One important thing for Indie filmmakers is to stop racing to the bottom to say that they made the cheapest film that they could, because in most cases it will look just that: cheap. There is a weird pride in doing a film for no money that must stop. I also think that however long it takes to make a film is how long it takes, but don’t abuse this remark. Because if you are not actually working towards your end result and the film takes years, then this isn’t the same as struggle with plot points or location or actors or weather or etc…be honest with yourself and be the filmmaker that makes his movie; not the filmmaker that just says they will make a movie. Always be open to ideas and don’t say no to an idea that comes to you because you never know where it may lead. One way to see this is to think of a game of chess, you may have to look ahead five, ten, fifteen, or twenty moves down the line to see if one move is good or not. This concept I learned from Kubrick (who was a great chess player by the way) and he would be open to new ideas and look at what he produced with that mentality. I am in good company and let’s leave it at that.
9. What advice would you give to someone that wants to create an Indie film of their own?
Pretty much what I was saying before, do your homework and get a good group of people around you to support you. And by this I don’t just mean a good film crew, just have good people around you. Give yourself the time that you need to find your own signature voice, whether it be a writer, director, cinematographer or whatever. You have to learn the craft and it takes time, start out small and work your way up from a short to a feature film and think twice about going to film school, because all that money used for tuition can go to your film’s budget. Learn from those that have gone before you, research how other indie filmmakers made their first film, whether it was a short or a feature. A bonus from doing your research is that you will realise that great filmmakers often had the same
struggles that you are having right now. You have to pay the price of admission, because all those overnight success stories you hear about were ten years in the making.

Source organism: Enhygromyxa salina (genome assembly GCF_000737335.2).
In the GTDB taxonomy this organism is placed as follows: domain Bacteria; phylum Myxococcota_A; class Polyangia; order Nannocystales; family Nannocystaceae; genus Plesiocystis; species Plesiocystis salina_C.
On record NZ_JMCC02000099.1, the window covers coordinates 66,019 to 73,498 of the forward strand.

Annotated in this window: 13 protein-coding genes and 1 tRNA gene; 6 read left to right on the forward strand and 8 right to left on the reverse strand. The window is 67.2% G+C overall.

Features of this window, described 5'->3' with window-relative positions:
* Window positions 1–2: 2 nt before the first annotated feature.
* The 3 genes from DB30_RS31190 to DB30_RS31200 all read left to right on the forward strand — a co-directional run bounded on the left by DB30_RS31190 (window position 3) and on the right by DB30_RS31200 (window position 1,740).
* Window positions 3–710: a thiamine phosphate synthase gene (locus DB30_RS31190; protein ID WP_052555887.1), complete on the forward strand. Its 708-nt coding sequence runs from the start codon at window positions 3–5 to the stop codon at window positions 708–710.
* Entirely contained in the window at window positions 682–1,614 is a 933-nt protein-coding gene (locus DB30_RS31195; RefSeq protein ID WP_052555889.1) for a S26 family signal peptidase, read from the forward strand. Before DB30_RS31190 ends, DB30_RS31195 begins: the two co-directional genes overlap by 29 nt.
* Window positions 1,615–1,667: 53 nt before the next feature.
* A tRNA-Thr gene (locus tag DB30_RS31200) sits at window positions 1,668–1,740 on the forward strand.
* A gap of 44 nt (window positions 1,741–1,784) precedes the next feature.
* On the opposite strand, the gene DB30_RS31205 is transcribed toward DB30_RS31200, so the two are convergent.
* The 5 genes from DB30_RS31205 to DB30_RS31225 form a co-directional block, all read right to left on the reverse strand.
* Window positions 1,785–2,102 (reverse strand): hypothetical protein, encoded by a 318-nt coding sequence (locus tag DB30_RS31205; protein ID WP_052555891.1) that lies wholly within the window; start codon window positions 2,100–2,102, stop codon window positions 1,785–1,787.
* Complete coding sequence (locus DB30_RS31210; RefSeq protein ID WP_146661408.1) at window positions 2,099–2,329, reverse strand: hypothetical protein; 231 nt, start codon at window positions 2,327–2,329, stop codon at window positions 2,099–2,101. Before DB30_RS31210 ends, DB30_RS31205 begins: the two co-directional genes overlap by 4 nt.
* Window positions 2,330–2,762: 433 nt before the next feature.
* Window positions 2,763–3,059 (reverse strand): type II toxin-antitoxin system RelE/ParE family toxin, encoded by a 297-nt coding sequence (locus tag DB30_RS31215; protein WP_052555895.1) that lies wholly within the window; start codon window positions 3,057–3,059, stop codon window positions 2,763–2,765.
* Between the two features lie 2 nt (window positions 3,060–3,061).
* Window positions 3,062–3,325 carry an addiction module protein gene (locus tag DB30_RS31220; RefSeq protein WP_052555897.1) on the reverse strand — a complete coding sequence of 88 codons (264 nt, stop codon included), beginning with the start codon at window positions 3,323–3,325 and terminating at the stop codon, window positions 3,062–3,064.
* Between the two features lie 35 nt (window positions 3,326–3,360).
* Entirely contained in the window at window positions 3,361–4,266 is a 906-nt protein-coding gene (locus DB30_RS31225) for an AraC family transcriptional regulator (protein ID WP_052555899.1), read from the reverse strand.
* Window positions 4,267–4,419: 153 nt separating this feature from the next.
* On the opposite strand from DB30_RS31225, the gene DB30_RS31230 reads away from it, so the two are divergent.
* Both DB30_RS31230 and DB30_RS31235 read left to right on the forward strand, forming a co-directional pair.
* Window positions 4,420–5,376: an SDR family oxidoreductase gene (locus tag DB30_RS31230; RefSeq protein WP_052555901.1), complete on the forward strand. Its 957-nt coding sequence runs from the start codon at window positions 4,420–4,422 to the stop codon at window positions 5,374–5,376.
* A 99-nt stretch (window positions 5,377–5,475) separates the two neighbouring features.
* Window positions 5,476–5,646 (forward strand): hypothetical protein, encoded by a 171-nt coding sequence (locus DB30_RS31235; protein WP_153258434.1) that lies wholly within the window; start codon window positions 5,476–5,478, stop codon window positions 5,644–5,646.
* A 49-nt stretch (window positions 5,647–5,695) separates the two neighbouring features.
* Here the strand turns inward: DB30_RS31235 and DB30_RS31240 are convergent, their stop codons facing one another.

You can also figure out some way to cross promote your film with other Artist like I am doing right now as we speak, try to find a fresh way to get your film out there to as many people as possible. Too often filmmakers are so worried about their own projects that they limit their effective audience, when they could increase it.
10. Where can we follow you to learn more about your film and any other projects that you may be working on in the future?
I mostly only do twitter so you can find me on there. My handles for THE WINEMAKER film series are:
I also have another handle @ArtIntoFilm with the hashtag that I created #artinfluencesfilm, which has great international interaction and input. As of now you find over 700 examples of where Art has inspired cinematic moments throughout the history of film. I do have website http://www.TheWinemakerfilm.ca coming out soon and I will have one more interesting way to connect with all my projects to the masses. I am proud of the cross promotion idea that I am running along with my film series, because I get to showcase some great talent that is a part of my twitter community.
Since THE WINEMAKER is planned to become a mini webseries, each part will be a continuation of the last or will they all be separate, but connected through
various themes and ideas?
The four part mini web series will be a combination of both but leaning more towards the continuation of the overall plot ideas, themes, and characters. The web series will develop the players a little more but still keep the air of mystery around the whole project. That’s about as far as I want to go with that.
Throughout THE WINEMAKER film series, I will combine several of my passions: First Nation mythos
Art influences film
The last one is where you create a scene that recreates a piece of Art that suites that moment. This has been going on in cinema since its inception. Art has a
powerful impact on our psyche and the great directors have drawn on Art to inspire their work for a long, long time and I want to be a part of that tradition.
Paul and Corey try to keep their Pineal Glands in check while reviewing the movie “From Beyond”.